"EU Enlargement Commissioner Olli Rehn put it very well: that this is a test case for democracy and democratic secularization in Turkey," Fadi Hakura, a Turkish affairs analyst with Chatham House in London, told RFE/RL. "This particular event, or this kind of event, was long in coming. Because essentially, it's really about, can the military accommodate itself within a strengthening and consolidating democratic system? And at the moment, the military has suspicions over the governing party."


Turkish Foreign Minister Abdullah Gul (epa file photo)

Gul is seen as threatening to secularists because his wife wears the Islamic headscarf and he was once a member of a party outlawed for Islamist activities, the Virtue Party, which was banned in 2001.


But the soft-spoken diplomat, respected in EU circles, has vowed to carry on in his bid to succeed outgoing secularist President Ahmet Necdet Sezer.


"The process is going on," Gul said on April 27. "The withdrawal of my candidacy is not [an option]. This decision has been made after long discussions, after exchanging views. It was not taken in one night. The process is going on. Altogether, we have to wait for the Constitutional Court's decision. I think it is not correct to comment on that issue. The court will evaluate the issue and will decide in a most appropriate way."


Erdogan, who was forced to withdraw his own candidacy due to concerns over his Islamist past, is due to address the nation today. Analysts speculate he will stress his government's loyalty to secularism.


Economic Success Story


Turkey's influential association of industrialists, TUSIAD, has urged the government to call immediate early general elections.


Yet analysts agree that under Erdogan, the Turkish economy has flourished.


They point to foreign investment, which is flowing in at a rate of $20 billion a year, compared to about $1 billion a year during the 1990s. And many praise Erdogan's handling of affairs with the EU, with which he has opened accession talks.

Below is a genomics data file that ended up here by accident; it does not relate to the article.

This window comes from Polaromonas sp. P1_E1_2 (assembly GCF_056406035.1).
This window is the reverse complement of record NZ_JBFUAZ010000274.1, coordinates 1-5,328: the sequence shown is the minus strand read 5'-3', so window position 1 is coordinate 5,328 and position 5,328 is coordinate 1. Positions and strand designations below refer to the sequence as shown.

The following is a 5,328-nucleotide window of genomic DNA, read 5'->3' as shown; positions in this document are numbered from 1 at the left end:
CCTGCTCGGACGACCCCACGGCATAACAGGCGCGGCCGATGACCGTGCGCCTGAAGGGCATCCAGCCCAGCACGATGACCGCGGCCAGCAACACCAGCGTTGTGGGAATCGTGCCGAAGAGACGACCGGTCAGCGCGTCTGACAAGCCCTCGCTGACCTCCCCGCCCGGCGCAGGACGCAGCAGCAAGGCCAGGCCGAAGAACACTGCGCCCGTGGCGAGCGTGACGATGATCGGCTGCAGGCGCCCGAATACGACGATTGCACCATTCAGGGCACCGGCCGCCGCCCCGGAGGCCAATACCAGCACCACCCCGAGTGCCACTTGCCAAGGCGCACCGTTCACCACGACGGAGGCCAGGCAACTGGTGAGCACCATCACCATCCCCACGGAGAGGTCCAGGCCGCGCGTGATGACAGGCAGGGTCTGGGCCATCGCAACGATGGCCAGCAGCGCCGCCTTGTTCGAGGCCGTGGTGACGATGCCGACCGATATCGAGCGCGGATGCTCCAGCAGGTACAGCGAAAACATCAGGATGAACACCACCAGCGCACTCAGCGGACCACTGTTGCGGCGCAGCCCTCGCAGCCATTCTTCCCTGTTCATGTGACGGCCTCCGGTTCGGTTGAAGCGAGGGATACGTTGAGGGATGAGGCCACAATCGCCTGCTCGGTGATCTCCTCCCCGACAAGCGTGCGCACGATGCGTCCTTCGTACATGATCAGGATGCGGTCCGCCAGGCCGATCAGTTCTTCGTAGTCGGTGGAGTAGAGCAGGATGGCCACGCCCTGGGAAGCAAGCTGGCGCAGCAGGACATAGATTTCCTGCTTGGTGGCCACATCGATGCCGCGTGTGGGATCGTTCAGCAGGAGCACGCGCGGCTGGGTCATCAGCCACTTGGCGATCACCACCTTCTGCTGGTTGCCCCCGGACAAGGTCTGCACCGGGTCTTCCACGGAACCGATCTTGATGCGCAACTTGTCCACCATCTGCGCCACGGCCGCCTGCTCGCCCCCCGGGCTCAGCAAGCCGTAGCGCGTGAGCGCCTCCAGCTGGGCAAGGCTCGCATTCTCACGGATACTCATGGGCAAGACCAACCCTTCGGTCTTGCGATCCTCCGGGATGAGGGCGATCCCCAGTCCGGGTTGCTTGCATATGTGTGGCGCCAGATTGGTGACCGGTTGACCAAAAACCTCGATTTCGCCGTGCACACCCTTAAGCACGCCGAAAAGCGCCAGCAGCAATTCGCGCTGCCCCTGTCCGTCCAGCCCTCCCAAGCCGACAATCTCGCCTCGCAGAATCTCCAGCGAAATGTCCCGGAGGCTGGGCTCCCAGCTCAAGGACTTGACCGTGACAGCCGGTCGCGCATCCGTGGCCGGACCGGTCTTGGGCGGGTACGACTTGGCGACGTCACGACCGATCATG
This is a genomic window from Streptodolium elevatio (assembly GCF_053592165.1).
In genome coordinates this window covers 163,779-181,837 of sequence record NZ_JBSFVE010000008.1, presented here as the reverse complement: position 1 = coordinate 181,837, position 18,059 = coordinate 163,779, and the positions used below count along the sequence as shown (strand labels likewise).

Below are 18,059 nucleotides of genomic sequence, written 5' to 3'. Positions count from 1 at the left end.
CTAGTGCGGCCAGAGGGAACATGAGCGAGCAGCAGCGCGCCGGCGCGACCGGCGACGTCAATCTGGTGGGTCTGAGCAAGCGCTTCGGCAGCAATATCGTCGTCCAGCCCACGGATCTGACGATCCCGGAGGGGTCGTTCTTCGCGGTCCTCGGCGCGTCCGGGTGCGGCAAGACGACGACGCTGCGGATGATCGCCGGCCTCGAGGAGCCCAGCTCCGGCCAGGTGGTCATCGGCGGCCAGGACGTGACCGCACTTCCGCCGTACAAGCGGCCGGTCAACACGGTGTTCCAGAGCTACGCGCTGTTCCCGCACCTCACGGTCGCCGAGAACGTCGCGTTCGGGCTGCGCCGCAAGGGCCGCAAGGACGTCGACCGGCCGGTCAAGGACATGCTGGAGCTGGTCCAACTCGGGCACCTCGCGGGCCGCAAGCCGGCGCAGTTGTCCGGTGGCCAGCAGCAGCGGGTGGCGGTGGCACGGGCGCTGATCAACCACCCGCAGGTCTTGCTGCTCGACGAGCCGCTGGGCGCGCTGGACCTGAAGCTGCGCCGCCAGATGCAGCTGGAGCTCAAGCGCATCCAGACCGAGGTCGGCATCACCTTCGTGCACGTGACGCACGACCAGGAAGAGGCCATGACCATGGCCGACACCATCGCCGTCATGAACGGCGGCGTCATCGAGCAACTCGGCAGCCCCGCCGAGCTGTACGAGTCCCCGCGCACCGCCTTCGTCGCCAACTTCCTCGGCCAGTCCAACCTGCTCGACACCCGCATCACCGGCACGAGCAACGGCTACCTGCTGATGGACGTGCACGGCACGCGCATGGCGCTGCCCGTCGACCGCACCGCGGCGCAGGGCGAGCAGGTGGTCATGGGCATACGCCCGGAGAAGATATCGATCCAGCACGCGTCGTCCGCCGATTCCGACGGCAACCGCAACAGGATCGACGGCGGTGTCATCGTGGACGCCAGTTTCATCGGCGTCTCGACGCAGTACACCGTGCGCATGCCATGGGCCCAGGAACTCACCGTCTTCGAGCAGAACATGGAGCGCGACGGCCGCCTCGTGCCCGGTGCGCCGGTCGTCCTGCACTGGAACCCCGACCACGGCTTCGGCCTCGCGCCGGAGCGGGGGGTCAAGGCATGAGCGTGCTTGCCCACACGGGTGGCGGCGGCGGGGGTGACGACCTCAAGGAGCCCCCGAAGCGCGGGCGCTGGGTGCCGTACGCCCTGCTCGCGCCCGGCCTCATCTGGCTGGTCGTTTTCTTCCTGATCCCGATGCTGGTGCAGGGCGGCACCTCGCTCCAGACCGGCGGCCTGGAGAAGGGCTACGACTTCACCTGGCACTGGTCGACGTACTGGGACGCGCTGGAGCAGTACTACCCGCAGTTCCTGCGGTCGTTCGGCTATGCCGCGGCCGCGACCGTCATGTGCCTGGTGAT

Analyst Hakura, moreover, says polls show that most Turks are confident that secularism and Islam can live together peacefully -- even under a president from the AK Party.


"The AK Party, the governing party, has brought stability and has not really done anything to undermine the secular system," Hakura says. "Also, if one looks at the polls and surveys, the vast majority of the public actually have a very comfortable view with secularism and Islam in Turkey, and at the same time, very few -- it's quite low percentages -- see any threat to secularism in Turkey. So among the public, it's very different than at the official level."


According to polls, Erdogan remains Turkey's most popular politician and his AK Party the most popular political force. So even if general elections are called, both should win in a landslide.


Still, secularists hope a new parliament would choose a consensus presidential candidate -- something they were hoping for this time but didn't get.

Islam In A Pluralistic World

A Muslim woman (left) watches a Christian procession in Madrid in March (AFP)